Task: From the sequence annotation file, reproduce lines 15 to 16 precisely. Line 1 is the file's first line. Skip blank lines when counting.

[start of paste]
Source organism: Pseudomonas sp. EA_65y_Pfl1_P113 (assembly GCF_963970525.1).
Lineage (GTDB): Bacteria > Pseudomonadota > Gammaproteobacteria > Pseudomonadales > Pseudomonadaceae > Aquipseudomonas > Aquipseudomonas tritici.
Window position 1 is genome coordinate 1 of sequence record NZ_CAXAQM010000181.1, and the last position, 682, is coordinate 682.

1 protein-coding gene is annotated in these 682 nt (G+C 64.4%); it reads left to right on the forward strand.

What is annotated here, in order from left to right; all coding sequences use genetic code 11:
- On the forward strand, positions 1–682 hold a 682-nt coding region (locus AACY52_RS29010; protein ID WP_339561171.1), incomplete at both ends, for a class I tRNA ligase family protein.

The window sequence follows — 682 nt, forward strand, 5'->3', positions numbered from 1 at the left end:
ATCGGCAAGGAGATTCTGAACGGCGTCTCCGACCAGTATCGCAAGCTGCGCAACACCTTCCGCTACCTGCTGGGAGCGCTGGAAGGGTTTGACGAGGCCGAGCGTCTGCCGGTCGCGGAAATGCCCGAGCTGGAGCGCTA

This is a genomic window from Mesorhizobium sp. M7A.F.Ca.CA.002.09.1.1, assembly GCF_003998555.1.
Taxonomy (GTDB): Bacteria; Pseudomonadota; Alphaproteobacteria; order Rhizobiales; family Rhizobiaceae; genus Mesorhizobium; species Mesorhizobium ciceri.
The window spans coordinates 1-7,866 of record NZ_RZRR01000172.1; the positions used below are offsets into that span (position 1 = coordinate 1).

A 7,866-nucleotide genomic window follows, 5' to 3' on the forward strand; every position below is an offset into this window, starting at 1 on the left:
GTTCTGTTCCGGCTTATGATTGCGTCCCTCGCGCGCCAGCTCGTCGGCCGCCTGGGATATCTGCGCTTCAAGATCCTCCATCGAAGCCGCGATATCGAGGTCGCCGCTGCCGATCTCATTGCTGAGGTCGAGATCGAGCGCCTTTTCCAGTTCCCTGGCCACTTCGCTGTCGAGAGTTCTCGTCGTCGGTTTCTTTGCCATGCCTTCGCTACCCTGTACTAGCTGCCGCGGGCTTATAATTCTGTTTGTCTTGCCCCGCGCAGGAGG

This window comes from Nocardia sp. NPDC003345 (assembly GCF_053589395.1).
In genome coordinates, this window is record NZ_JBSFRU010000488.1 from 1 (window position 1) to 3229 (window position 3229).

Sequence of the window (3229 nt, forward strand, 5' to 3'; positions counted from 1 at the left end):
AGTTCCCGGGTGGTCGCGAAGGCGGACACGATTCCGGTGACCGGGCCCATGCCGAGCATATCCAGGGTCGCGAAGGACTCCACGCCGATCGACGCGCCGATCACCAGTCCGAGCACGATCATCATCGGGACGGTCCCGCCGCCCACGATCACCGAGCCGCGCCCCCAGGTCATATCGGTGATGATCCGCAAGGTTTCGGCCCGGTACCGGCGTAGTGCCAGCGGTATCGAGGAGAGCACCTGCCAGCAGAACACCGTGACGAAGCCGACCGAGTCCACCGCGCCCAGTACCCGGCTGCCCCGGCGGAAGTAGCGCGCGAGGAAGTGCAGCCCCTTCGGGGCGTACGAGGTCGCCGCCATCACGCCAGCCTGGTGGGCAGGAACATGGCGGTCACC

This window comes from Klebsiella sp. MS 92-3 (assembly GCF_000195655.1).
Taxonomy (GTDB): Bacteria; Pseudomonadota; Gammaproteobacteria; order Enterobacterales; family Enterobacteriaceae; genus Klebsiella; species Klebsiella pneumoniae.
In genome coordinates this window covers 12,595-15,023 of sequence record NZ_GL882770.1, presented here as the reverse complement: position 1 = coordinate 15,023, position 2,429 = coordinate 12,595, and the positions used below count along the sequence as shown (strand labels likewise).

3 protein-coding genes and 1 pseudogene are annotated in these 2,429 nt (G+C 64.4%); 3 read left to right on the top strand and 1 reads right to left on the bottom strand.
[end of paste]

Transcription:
In genome coordinates, this window is record NZ_JBSFRU010000488.1 from 1 (window position 1) to 3229 (window position 3229).

Sequence of the window (3229 nt, forward strand, 5' to 3'; positions counted from 1 at the left end):